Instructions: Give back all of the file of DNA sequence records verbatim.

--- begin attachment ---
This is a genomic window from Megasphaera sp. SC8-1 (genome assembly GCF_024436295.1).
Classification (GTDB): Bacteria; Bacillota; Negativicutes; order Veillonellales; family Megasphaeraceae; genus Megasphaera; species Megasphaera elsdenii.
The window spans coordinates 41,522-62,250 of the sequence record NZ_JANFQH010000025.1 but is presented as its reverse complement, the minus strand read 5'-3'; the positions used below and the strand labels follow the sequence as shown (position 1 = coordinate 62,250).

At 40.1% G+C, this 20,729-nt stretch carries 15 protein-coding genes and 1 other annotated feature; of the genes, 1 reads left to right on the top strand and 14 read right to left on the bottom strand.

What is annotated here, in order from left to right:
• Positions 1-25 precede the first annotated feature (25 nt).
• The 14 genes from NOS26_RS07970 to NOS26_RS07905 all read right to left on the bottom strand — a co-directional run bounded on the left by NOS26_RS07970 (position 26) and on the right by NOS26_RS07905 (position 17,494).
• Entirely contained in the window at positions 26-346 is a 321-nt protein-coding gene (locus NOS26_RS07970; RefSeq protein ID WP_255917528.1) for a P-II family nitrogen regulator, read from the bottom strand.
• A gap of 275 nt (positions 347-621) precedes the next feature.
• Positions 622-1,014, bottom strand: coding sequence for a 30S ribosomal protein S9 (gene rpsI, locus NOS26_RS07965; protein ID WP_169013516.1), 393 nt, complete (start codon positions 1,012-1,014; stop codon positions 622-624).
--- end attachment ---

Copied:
This is a genomic window from Megasphaera sp. SC8-1 (genome assembly GCF_024436295.1).
Classification (GTDB): Bacteria; Bacillota; Negativicutes; order Veillonellales; family Megasphaeraceae; genus Megasphaera; species Megasphaera elsdenii.
The window spans coordinates 41,522-62,250 of the sequence record NZ_JANFQH010000025.1 but is presented as its reverse complement, the minus strand read 5'-3'; the positions used below and the strand labels follow the sequence as shown (position 1 = coordinate 62,250).

At 40.1% G+C, this 20,729-nt stretch carries 15 protein-coding genes and 1 other annotated feature; of the genes, 1 reads left to right on the top strand and 14 read right to left on the bottom strand.

What is annotated here, in order from left to right:
• Positions 1-25 precede the first annotated feature (25 nt).
• The 14 genes from NOS26_RS07970 to NOS26_RS07905 all read right to left on the bottom strand — a co-directional run bounded on the left by NOS26_RS07970 (position 26) and on the right by NOS26_RS07905 (position 17,494).
• Entirely contained in the window at positions 26-346 is a 321-nt protein-coding gene (locus NOS26_RS07970; RefSeq protein ID WP_255917528.1) for a P-II family nitrogen regulator, read from the bottom strand.
• A gap of 275 nt (positions 347-621) precedes the next feature.
• Positions 622-1,014, bottom strand: coding sequence for a 30S ribosomal protein S9 (gene rpsI, locus NOS26_RS07965; protein ID WP_169013516.1), 393 nt, complete (start codon positions 1,012-1,014; stop codon positions 622-624).